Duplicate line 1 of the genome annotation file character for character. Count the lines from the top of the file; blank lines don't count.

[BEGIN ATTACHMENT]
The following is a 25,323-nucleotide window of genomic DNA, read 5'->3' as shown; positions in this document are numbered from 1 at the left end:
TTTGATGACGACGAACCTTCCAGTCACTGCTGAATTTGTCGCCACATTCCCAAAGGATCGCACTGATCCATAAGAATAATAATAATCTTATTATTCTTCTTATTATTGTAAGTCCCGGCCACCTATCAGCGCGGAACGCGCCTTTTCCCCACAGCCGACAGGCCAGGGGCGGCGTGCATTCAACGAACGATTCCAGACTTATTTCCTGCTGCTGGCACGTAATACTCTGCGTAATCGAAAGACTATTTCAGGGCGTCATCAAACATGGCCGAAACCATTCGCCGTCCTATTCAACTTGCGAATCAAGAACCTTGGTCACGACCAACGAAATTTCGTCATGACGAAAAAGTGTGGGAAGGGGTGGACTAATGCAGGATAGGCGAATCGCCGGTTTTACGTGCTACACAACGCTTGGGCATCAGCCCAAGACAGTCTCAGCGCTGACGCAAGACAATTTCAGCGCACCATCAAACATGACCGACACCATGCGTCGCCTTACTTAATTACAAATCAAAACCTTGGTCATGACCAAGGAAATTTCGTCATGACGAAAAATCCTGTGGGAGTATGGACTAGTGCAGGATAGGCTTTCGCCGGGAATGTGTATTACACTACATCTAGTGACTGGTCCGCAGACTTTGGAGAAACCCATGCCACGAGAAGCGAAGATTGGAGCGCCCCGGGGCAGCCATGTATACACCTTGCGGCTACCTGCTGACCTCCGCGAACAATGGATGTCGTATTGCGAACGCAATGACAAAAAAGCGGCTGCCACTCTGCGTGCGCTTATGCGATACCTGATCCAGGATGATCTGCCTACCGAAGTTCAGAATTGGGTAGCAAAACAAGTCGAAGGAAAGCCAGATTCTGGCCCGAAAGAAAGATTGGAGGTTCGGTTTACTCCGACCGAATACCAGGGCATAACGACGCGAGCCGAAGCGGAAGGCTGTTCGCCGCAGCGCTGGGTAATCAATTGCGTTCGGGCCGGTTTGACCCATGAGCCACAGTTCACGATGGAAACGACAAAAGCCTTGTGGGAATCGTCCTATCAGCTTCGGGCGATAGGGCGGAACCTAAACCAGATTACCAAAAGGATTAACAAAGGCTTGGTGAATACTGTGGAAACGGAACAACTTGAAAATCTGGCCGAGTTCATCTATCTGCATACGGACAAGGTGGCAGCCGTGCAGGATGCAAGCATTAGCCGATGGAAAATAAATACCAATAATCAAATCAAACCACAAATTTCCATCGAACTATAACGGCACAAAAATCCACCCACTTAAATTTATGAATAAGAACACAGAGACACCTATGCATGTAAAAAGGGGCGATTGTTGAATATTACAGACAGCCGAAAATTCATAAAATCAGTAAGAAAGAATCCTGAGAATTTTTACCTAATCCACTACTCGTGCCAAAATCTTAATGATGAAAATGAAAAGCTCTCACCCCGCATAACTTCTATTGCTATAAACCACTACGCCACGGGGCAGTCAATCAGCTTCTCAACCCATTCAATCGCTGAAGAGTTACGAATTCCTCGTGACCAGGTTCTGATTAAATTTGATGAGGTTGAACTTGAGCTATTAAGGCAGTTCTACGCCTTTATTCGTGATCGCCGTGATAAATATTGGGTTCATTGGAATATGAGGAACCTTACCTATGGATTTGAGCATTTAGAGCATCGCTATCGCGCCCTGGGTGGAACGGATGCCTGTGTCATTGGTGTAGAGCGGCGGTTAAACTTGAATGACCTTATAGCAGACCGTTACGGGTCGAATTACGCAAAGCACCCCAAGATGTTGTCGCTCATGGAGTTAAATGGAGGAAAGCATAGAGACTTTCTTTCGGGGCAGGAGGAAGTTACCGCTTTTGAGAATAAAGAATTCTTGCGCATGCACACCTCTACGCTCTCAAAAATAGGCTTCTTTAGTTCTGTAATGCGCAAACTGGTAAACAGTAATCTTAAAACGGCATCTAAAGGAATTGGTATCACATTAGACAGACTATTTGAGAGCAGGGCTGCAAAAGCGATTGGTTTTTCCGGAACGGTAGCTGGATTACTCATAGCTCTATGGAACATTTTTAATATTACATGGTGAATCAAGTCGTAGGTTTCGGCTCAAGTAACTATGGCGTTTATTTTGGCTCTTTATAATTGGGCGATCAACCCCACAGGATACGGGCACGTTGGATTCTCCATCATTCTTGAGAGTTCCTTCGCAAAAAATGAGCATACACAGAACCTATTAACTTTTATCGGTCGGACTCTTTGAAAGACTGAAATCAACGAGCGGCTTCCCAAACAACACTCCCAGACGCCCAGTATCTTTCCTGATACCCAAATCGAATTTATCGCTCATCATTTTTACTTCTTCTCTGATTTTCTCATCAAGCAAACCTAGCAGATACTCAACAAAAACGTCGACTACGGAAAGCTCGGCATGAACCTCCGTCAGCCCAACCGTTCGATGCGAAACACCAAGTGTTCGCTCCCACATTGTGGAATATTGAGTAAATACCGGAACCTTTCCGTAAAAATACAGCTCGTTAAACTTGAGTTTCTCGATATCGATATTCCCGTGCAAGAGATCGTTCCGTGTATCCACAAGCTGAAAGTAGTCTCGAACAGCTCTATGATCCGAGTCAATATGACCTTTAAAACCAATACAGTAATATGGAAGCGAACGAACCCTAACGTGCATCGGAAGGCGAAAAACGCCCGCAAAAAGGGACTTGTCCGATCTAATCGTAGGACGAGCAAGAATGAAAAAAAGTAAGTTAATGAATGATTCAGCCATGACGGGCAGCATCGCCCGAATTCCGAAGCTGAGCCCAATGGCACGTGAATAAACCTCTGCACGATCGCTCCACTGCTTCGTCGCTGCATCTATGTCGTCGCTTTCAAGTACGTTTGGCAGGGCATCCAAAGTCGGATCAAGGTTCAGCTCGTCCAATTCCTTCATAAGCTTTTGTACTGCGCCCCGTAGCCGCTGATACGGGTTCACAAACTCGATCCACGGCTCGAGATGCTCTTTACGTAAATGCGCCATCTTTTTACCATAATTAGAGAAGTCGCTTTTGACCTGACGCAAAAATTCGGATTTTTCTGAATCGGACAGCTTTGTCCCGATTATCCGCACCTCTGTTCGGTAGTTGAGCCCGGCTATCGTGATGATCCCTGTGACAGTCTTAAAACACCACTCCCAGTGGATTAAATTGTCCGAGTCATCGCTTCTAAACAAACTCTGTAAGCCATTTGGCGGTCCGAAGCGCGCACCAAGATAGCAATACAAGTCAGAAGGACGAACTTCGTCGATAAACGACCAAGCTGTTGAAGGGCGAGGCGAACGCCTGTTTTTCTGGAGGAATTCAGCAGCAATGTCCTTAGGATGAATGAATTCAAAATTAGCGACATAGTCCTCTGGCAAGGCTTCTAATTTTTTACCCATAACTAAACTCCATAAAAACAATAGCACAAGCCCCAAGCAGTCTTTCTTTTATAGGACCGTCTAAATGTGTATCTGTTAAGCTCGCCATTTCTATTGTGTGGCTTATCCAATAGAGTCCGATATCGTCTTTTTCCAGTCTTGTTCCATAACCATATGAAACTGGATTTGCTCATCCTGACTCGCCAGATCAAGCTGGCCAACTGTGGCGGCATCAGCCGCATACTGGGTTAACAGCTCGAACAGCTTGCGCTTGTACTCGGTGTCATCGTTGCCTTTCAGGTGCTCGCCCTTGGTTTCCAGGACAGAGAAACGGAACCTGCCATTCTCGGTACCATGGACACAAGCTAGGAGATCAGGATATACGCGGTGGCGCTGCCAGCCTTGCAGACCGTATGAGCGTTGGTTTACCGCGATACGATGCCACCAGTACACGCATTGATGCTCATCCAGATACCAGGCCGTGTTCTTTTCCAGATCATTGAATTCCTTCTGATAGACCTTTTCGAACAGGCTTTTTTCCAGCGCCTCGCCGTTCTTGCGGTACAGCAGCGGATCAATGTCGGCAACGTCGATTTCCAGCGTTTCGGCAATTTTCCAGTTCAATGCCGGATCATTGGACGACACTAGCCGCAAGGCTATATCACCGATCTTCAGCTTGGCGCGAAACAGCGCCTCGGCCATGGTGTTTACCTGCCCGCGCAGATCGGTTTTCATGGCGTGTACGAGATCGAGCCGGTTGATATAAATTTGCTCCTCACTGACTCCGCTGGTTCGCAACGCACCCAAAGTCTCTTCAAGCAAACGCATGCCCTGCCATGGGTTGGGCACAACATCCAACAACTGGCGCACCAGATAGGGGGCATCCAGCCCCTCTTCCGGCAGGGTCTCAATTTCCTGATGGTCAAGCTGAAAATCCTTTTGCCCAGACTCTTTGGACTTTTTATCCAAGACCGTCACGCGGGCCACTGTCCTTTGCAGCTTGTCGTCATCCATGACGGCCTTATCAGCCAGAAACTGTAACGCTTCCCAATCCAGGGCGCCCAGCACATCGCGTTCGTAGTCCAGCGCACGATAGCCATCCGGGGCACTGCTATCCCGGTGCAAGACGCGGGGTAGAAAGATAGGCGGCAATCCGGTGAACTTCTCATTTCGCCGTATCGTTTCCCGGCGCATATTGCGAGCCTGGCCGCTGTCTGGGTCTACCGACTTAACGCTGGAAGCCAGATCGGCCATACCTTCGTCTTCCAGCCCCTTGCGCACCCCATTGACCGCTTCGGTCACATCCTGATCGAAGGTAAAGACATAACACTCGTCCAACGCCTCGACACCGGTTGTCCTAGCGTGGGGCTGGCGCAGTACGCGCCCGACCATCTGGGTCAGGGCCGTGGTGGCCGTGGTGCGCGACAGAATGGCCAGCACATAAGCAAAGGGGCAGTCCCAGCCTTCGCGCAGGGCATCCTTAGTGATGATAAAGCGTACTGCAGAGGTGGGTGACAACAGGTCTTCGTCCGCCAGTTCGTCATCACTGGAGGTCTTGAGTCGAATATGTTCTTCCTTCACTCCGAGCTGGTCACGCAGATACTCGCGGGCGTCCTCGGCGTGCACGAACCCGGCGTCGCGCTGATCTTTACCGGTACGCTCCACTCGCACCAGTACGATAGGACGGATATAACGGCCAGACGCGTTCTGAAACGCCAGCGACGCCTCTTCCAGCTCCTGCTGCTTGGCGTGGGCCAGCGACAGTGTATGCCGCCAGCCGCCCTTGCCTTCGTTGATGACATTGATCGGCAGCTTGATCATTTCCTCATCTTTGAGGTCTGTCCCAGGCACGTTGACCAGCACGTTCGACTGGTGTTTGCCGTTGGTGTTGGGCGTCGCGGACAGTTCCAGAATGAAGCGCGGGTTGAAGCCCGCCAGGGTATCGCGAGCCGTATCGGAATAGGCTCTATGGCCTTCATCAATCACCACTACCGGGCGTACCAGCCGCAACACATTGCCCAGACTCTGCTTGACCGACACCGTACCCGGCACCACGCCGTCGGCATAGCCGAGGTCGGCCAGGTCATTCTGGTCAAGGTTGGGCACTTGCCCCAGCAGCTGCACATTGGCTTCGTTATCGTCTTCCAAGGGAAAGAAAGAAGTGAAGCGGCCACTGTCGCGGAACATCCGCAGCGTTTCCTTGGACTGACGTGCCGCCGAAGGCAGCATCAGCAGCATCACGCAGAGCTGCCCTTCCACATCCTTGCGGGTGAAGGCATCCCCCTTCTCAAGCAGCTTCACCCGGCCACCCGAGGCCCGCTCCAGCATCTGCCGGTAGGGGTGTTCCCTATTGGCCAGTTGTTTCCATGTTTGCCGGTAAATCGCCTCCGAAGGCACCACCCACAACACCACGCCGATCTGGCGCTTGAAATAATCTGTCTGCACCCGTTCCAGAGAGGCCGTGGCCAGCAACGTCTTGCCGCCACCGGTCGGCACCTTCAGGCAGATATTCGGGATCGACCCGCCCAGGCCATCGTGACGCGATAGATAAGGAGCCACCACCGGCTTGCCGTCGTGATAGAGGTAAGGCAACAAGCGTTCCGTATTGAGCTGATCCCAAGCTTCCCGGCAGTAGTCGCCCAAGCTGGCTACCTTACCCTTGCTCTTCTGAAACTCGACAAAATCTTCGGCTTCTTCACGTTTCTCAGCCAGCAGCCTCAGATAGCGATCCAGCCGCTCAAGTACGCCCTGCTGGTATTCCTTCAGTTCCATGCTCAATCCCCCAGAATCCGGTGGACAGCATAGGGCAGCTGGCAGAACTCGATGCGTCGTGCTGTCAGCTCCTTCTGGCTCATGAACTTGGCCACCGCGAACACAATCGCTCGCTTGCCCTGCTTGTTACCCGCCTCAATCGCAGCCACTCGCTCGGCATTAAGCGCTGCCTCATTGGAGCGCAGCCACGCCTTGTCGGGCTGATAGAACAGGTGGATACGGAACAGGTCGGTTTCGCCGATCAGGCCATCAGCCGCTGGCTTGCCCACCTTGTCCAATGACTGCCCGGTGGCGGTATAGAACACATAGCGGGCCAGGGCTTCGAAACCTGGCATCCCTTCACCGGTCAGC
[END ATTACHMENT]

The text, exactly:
The following is a 25,323-nucleotide window of genomic DNA, read 5'->3' as shown; positions in this document are numbered from 1 at the left end: